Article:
2006 Mitsubishi Eclipse GT - First Drive & Road Test Review - Motor Trend (2023)

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(Video) Motorweek Video of the 2006 Mitsubishi Eclipse

The symbolism of a menacing 8000-pound steel wrecking ball suspended above Mitsubishi's latest Eclipse must be obvious to our readers. If not--perhaps it's time to subscribe to a reputable newspaper or visit Todd Lassa's bountiful background information on Mitsubishi's plummeting fortunes (see sidebar).

Lassa claims the market failure of the new Eclipse probably wouldn't shatter Mitsubishi, but it could wind it into a dead-car-company walking. This is an important car for its maker; in the past, it's proven to have longer sales legs in the marketplace than most sporty coupes. It's also developed a following among the sport-compact tuner crowd, which didn't exactly go hog wild over the previous-generation Eclipse. Hence, the suspense mounts: 2006 Eclipse, feted or flattened? Thumbs up or down? Will our trusty crane operator, Robert Stanley, flip the switch and drop that big old dirty ball?

Emphatically in the "don't drop!" column falls the bodywork. There's the rounded stern (evocative of the first-generation car), the winking pinched side glass of the popular second-generation machine, and the raised haunches, bold face, and wheel flares of the third. In fact, the latest design is something of a highlight reel of Eclipsi through the generations--and it's an eye catcher, for sure.

(Video) Mitsubishi Eclipse - Everything You Need To Know | Up to Speed

Almost everybody who's had a chance to walk around the new Eclipse agrees it's optimally viewed from the rear-three-quarter perspective. From that approach, the wide, bulbous tail seems to liquefy into the roofline. The rump (resembling the Audi TT's) is simple and nicely detailed, with the taillight enclosures sporting that au courant mirrored jewelbox appearance (upping the game of visual trickery, the turn signals are colorless until illuminated yellow). Arching between the taillights is a thin-lip spoiler of the same mirror-within-clear-plastic construction. It conducts its aerodynamic business without breaking up the stern's visual continuity.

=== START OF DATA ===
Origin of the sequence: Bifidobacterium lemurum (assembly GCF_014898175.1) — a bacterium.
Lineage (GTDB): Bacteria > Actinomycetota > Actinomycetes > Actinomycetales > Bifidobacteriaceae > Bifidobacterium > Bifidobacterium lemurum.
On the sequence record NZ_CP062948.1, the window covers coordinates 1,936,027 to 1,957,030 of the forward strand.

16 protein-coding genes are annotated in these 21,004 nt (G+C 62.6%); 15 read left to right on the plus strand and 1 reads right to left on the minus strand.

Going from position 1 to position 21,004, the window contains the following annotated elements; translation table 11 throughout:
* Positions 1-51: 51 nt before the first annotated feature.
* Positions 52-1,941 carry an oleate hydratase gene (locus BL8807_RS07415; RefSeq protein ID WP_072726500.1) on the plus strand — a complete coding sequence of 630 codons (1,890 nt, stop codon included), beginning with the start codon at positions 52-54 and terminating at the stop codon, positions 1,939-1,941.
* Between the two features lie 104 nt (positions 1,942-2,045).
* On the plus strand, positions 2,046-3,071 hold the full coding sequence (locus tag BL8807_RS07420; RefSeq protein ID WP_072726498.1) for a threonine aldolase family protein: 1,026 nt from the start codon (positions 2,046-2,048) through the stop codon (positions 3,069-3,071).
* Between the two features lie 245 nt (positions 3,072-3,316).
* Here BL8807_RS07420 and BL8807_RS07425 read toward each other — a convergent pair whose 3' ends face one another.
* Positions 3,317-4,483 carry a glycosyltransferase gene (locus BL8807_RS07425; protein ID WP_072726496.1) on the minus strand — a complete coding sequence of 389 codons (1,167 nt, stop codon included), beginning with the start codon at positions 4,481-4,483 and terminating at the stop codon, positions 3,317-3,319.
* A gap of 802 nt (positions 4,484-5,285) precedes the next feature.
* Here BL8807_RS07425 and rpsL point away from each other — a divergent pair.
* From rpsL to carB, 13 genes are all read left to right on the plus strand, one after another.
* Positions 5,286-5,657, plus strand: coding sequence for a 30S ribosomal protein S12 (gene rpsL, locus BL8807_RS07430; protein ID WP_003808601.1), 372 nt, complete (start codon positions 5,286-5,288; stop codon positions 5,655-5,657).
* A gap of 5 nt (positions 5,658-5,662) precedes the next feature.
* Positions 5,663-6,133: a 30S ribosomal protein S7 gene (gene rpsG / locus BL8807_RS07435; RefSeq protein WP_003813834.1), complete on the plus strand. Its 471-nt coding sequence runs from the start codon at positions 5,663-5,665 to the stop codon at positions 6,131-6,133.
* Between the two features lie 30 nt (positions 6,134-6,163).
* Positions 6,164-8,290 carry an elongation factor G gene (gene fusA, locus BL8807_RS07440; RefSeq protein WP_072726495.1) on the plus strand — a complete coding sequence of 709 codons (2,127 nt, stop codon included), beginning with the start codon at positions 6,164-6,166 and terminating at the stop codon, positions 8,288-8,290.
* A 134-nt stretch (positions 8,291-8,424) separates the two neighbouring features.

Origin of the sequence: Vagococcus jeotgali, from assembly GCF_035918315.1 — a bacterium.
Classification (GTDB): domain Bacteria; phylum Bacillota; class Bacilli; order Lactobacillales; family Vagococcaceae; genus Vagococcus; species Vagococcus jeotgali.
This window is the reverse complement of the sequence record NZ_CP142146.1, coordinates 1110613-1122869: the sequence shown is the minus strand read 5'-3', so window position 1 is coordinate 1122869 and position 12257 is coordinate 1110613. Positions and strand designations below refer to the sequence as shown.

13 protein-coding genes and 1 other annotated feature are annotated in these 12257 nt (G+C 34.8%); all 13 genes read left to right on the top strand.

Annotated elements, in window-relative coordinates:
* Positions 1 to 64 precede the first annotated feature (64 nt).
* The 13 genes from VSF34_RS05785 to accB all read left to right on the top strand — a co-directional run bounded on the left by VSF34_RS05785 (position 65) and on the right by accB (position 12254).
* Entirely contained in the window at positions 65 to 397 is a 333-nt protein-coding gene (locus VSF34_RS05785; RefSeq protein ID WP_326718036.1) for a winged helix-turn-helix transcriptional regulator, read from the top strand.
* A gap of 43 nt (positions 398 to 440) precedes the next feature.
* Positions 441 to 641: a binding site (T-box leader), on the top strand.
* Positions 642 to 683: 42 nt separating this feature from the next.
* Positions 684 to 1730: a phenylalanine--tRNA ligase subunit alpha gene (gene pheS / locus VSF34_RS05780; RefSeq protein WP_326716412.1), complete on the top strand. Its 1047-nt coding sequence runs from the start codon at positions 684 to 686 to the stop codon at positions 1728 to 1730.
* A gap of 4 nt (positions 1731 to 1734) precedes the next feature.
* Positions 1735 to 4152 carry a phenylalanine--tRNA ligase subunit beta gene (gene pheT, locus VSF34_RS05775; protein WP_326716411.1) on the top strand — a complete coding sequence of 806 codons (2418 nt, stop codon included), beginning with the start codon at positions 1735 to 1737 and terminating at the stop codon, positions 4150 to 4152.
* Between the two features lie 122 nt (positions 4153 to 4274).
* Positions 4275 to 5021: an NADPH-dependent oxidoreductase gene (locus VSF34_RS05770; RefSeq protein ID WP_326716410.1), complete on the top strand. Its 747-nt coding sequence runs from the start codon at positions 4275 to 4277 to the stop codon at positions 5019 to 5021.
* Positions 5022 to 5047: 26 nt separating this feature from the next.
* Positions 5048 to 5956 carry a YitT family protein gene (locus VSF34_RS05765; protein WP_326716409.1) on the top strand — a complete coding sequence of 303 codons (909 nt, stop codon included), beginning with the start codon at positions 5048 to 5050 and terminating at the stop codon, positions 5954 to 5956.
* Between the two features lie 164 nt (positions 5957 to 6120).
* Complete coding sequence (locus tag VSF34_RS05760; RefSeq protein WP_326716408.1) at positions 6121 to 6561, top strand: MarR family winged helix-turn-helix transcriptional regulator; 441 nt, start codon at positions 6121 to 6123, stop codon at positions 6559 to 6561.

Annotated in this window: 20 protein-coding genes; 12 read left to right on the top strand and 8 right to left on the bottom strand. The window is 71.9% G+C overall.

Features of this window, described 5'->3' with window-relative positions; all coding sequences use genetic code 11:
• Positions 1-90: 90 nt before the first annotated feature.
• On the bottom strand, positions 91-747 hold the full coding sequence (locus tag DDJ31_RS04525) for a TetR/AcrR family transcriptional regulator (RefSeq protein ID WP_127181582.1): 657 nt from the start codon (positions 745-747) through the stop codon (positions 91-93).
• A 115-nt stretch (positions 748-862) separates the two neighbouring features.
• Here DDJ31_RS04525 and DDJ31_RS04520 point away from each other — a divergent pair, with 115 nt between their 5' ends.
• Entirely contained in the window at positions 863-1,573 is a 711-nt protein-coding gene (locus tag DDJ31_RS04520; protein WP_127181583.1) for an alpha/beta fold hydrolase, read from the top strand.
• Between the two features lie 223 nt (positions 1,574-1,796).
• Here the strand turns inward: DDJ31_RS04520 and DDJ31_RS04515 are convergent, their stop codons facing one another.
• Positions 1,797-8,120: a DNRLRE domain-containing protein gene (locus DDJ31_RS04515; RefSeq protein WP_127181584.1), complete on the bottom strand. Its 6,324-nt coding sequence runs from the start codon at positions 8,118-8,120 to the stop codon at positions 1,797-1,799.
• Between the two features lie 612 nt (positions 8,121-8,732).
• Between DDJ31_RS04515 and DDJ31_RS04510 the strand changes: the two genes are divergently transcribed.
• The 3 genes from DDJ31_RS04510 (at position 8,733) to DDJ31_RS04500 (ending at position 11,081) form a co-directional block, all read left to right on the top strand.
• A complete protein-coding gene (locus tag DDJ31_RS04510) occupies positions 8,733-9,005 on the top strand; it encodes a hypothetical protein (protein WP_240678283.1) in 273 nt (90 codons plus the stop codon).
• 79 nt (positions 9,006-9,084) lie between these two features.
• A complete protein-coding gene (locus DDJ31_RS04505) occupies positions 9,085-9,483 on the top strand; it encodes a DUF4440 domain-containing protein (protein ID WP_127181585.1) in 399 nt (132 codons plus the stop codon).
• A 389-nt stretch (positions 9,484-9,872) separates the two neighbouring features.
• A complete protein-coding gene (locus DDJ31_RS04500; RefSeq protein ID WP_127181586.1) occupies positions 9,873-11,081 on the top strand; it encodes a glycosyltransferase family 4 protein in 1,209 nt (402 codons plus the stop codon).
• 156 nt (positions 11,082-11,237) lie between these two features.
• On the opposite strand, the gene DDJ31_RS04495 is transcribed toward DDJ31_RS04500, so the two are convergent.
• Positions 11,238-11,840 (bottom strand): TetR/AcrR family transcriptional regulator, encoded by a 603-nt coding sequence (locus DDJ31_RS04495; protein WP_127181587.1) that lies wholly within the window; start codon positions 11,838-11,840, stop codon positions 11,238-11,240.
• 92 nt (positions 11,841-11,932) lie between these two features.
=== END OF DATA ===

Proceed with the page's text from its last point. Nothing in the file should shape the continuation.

Up front, the Eclipse's crazed catfish face has a new maturity via what looks to be giant monocles suspended between the headlamps and headlamp covers. What's next? Photogray bifocals? Automotive laser eye surgery? Functionally irrelevant stuff like this is fast becoming the tailfin of our era, but it seems harmless.

A point that falls into the "ball-drop" column is the odd rearward placement of the side mirrors. From the driver's perch, sharp lateral glances are necessary to observe the usual riffraff scuttling along next to you, though the instrument cluster ahead is pure eye candy. Compressed into what Mitsubishi calls a motorcycle-style gauge cluster, the minimalist pod paints the dials in an icy-blue glow at night. Sweet.

That motorcycle connection strengthens when the engine is sparked up and the tach needle pops to attention amid what sounds like a row of Kawasakis. Mitsubishis have an idiosyncratic voice: a 1000-gears-meshing wall of sound. Blip the throttle, and you'd wager a turbo is swimming around down there, too.